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Old 02-15-2014, 05:28 PM
 
Location: Finland
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What are the pros and cons? What do you think is best? I need to decide whether my kitten will be let outside or not. My first instinct was that of course cats love to be outdoors but my grandad's cat was killed by a car so that puts me off. Please help me decide.
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Old 02-15-2014, 05:33 PM
 
Location: zone 5
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Cars, hawks, other cats with diseases, cat hating people, are just some of the dangers out there. And then there is songbird predation to think about too. Some people say, oh my cat only goes in my yard (like my old neighbor- um, no, I saw his cats in other yards too, but he was in denial). They usually don't stay there, no matter what people think. Your cat will have a longer happier life indoors. Just provide plenty of toys, perches and playtime, and he won't feel deprived.
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Old 02-15-2014, 05:36 PM
 
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We have two girls and one is indoor only, she has no desire to go outside.
Our other girl goes outside when it is nice for a few hours and sleeps in the yard, climbs trees and wander the timber within 15 feet of our home. When she is tired she comes inside to eat and sleep and play with our indoor girl.
They are both quite happy to hang out in our basement as well, there are mice down there from time to time and they do enjoy catching the mice and playing with them, then eating them (yuk I know).
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Old 02-15-2014, 05:45 PM
 
Location: Philaburbia
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I'll always have indoor cats. There are too many predators, too many evil people, too many speeding cars out there. Too many fleas, too!

No one can tell you what to do with your kitten, but chances are good that your cat will be healthier if you keep it indoors.
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Old 02-15-2014, 06:11 PM
 
Location: Northern Illinois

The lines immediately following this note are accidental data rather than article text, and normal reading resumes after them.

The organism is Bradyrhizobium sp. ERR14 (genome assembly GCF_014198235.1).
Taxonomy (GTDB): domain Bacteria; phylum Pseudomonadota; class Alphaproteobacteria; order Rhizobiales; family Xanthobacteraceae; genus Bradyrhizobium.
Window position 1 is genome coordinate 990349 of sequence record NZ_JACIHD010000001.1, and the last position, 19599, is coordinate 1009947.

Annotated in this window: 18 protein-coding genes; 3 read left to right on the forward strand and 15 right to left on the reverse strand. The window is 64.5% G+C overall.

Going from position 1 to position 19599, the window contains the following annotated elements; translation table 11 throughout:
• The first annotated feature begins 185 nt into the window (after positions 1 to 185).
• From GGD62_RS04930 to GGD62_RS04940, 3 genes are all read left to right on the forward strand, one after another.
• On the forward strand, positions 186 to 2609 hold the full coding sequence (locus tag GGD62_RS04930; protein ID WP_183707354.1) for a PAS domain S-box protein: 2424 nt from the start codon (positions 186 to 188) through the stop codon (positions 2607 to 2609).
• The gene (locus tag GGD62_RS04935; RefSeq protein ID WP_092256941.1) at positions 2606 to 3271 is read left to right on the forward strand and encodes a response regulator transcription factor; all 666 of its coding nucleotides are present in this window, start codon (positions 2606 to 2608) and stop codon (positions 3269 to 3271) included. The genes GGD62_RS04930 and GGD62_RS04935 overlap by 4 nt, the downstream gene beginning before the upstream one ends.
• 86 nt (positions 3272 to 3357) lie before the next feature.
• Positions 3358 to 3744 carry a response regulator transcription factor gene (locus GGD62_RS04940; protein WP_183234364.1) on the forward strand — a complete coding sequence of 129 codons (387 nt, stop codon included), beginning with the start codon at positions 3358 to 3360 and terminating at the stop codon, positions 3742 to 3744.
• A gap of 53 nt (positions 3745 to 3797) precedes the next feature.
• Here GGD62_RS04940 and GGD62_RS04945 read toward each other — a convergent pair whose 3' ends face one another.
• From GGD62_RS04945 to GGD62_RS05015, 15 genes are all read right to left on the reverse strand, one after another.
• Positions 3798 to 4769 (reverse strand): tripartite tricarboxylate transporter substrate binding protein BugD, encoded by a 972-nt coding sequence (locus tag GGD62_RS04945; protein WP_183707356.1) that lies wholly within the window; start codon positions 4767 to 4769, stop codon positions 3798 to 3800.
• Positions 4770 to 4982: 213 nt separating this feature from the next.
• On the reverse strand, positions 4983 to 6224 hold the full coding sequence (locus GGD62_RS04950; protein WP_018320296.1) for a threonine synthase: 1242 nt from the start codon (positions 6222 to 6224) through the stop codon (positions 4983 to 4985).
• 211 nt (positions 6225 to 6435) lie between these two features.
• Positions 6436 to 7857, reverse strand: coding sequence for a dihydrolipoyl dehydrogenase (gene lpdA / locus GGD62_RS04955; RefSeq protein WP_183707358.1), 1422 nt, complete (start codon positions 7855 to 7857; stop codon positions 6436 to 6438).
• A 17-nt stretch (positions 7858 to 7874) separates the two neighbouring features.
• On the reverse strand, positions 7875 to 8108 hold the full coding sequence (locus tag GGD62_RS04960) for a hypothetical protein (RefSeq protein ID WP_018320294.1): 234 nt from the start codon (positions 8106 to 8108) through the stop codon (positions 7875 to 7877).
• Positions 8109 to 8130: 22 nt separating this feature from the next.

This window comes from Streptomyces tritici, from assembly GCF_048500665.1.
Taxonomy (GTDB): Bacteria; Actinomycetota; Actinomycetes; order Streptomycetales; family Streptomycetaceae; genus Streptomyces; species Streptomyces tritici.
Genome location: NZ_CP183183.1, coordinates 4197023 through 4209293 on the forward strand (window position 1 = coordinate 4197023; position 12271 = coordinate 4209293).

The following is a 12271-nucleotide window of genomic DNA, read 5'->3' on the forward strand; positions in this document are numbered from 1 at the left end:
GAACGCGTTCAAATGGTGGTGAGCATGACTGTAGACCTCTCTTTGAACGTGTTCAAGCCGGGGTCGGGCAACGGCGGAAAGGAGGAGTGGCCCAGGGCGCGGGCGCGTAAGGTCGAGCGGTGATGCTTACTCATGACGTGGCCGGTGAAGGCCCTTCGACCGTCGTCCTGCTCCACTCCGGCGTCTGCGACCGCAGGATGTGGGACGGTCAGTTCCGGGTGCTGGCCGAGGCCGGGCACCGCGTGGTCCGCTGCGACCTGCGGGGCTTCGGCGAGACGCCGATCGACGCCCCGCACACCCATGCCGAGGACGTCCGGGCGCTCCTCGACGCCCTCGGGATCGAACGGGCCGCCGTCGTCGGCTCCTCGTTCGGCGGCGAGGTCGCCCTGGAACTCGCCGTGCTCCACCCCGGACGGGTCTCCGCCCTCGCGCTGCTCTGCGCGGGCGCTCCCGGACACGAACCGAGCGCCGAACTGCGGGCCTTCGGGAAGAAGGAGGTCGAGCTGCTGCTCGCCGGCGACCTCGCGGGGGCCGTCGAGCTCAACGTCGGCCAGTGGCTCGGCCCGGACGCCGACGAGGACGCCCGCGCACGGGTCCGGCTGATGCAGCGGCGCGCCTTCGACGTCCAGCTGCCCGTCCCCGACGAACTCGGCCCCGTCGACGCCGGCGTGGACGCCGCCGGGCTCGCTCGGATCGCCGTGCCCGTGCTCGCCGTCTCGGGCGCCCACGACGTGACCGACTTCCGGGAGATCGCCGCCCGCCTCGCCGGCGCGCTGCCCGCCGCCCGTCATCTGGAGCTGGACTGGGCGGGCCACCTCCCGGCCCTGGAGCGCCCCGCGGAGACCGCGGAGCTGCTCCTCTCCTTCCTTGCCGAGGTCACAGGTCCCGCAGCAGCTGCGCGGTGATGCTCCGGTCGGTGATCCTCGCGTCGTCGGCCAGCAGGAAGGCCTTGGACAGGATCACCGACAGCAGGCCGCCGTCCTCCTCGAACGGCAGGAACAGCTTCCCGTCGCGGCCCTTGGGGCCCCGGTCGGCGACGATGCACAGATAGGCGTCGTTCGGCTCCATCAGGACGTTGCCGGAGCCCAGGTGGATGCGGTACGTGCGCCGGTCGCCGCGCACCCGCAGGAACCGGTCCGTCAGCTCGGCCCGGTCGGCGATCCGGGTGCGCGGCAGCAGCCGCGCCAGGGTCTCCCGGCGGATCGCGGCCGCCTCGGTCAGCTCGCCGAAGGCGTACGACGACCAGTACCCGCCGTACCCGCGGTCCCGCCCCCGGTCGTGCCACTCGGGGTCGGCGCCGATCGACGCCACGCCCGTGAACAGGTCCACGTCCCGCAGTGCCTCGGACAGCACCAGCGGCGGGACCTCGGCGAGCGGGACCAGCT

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Indoor only - if you value and love your cat you won't let them outside. There are predators out there that may kill them, people who will kill them, hit by cars, disease, fleas, ticks, can be picked up and carried off by hawks, you name it. They don't miss what they don't have. We have 22 - all inside, all spayed/neutered, all have shots and none are allowed outside. They have access to windows and plenty of toys and things to occupy their minds and stuff to play with as well as each other. It not an option - they don't get a vote on it. It's totally up to you of course, but I agree with Ohiogirl81 - you will have a healthier kitty and she will live a longer life if you do opt to keep her indoors only.
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Old 02-15-2014, 06:23 PM
 
Location: Pittsburgh area
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What animal lovers think on this topic can vary a little bit in different parts of the world. There can be differences in predators, in likelihood of cruelty issues, etc. But cars are certainly universa! Most of us reading this are in the US, and we certainly have issues with predators and usually lots of cars, and occasionally with wackos who will do something cruel to animals. The thinking here is more towards 100% inside for cats for safest. That is how my newly adopted adult cats will live. According to the info from the shelter, their prior homes were also inside. We have unusually complete history for adopted cats. And prior to this I had a cat for 17 years who never went outside. Started with a kitten.